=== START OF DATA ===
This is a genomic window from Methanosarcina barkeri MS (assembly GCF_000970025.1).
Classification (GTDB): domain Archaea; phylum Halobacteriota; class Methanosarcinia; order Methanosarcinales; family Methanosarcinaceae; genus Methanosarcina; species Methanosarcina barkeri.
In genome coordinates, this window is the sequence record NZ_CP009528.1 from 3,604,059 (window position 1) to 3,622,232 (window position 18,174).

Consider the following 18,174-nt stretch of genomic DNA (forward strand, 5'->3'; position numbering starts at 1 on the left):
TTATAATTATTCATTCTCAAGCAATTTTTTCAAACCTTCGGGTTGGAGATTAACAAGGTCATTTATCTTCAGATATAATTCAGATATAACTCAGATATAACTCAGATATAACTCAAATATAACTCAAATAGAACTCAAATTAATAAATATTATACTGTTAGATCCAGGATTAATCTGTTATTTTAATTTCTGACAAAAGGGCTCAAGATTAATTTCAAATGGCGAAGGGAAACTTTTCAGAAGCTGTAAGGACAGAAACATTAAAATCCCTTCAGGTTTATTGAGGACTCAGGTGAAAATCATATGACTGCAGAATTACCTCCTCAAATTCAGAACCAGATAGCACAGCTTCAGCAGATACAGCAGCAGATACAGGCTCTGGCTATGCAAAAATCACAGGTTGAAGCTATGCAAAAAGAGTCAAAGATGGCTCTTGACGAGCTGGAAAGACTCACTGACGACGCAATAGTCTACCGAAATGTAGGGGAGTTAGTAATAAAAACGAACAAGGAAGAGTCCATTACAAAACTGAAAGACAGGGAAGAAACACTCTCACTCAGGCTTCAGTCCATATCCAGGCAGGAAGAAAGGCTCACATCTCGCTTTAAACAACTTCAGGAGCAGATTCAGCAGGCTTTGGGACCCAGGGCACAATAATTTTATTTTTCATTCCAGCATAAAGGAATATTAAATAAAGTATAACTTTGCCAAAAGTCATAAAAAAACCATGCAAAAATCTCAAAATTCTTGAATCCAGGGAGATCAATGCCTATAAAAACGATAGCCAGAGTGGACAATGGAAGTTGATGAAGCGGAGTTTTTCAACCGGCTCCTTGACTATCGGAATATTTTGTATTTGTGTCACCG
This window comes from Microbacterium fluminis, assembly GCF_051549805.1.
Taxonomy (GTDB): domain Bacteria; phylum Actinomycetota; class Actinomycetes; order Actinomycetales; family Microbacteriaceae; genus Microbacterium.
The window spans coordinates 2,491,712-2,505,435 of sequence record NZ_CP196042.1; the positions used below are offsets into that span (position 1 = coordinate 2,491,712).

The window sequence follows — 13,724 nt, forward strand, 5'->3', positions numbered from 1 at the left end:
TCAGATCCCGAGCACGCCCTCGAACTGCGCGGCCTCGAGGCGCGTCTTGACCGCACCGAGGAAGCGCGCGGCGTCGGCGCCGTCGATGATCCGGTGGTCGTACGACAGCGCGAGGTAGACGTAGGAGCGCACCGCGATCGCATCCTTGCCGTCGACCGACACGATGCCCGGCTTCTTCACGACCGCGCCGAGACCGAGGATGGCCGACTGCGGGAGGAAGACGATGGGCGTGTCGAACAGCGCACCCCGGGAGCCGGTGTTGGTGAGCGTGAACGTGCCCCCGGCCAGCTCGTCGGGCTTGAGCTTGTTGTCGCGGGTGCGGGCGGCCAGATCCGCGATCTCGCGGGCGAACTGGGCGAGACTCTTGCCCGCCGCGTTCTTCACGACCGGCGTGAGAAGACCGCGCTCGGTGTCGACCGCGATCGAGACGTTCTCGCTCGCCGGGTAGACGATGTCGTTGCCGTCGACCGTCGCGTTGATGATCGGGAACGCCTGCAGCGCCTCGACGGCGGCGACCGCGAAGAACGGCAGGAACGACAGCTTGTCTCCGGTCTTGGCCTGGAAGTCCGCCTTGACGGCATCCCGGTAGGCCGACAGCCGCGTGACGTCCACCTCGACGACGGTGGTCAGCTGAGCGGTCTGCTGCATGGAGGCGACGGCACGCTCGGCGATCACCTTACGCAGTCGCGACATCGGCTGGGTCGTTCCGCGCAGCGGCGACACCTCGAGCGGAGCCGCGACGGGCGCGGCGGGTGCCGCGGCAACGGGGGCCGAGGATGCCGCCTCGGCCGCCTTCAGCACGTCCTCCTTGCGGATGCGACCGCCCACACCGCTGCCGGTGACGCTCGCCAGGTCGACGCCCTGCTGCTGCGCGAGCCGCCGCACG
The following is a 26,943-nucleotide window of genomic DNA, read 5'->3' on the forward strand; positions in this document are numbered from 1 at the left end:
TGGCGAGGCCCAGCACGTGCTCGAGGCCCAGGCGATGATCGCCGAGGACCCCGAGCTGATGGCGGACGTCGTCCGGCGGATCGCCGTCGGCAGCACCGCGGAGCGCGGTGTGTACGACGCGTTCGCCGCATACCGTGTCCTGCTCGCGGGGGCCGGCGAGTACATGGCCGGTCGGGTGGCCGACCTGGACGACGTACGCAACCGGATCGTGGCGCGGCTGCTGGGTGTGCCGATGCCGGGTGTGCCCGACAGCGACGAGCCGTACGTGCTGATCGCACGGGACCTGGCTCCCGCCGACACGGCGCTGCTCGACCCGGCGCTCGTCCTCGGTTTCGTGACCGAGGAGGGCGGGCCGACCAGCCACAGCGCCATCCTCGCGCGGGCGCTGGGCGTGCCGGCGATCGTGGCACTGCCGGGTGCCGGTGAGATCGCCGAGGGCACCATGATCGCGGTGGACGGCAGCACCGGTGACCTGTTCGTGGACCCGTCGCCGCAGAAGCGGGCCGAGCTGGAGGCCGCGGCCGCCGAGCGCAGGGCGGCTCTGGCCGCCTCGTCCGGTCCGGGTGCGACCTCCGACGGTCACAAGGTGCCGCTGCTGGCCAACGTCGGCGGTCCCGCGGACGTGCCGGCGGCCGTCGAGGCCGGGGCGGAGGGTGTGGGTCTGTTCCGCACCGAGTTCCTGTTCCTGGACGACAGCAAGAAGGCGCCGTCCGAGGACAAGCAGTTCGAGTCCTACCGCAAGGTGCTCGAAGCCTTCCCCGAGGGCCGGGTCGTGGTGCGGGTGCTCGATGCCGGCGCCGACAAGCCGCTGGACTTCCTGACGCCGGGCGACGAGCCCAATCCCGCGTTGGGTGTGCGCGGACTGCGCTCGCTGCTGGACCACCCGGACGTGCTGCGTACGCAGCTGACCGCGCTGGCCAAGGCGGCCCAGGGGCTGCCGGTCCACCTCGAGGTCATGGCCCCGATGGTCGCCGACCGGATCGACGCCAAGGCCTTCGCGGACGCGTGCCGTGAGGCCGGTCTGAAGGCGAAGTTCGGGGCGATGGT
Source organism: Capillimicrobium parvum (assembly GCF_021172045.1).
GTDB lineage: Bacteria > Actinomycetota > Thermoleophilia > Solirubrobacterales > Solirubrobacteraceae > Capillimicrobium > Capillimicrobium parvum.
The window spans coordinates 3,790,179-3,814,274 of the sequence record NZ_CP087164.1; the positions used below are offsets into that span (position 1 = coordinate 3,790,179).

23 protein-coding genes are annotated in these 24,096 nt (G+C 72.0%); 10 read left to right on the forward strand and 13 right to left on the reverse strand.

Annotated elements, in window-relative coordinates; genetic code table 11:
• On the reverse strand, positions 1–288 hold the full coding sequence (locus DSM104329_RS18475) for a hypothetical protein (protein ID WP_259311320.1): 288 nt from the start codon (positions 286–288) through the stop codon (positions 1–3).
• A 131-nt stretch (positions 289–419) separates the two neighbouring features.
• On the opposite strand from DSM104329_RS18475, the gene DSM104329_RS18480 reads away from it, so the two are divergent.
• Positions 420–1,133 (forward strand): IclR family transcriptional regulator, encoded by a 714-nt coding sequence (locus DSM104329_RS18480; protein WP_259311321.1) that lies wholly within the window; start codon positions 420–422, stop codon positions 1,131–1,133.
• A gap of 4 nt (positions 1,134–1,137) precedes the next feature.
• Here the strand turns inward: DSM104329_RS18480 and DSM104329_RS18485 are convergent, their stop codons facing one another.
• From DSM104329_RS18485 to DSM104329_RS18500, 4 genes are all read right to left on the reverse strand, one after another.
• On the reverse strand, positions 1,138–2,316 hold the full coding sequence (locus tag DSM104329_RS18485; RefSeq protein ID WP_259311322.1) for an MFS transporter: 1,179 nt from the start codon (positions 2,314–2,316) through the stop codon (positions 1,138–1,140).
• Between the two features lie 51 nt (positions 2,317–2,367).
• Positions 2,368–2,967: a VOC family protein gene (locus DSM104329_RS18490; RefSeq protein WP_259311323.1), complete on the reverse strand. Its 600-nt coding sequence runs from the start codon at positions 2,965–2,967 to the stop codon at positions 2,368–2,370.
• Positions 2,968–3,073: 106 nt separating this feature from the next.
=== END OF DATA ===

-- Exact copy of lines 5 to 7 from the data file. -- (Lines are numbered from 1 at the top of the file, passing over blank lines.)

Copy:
TTATAATTATTCATTCTCAAGCAATTTTTTCAAACCTTCGGGTTGGAGATTAACAAGGTCATTTATCTTCAGATATAATTCAGATATAACTCAGATATAACTCAGATATAACTCAAATATAACTCAAATAGAACTCAAATTAATAAATATTATACTGTTAGATCCAGGATTAATCTGTTATTTTAATTTCTGACAAAAGGGCTCAAGATTAATTTCAAATGGCGAAGGGAAACTTTTCAGAAGCTGTAAGGACAGAAACATTAAAATCCCTTCAGGTTTATTGAGGACTCAGGTGAAAATCATATGACTGCAGAATTACCTCCTCAAATTCAGAACCAGATAGCACAGCTTCAGCAGATACAGCAGCAGATACAGGCTCTGGCTATGCAAAAATCACAGGTTGAAGCTATGCAAAAAGAGTCAAAGATGGCTCTTGACGAGCTGGAAAGACTCACTGACGACGCAATAGTCTACCGAAATGTAGGGGAGTTAGTAATAAAAACGAACAAGGAAGAGTCCATTACAAAACTGAAAGACAGGGAAGAAACACTCTCACTCAGGCTTCAGTCCATATCCAGGCAGGAAGAAAGGCTCACATCTCGCTTTAAACAACTTCAGGAGCAGATTCAGCAGGCTTTGGGACCCAGGGCACAATAATTTTATTTTTCATTCCAGCATAAAGGAATATTAAATAAAGTATAACTTTGCCAAAAGTCATAAAAAAACCATGCAAAAATCTCAAAATTCTTGAATCCAGGGAGATCAATGCCTATAAAAACGATAGCCAGAGTGGACAATGGAAGTTGATGAAGCGGAGTTTTTCAACCGGCTCCTTGACTATCGGAATATTTTGTATTTGTGTCACCG
This window comes from Microbacterium fluminis, assembly GCF_051549805.1.
Taxonomy (GTDB): domain Bacteria; phylum Actinomycetota; class Actinomycetes; order Actinomycetales; family Microbacteriaceae; genus Microbacterium.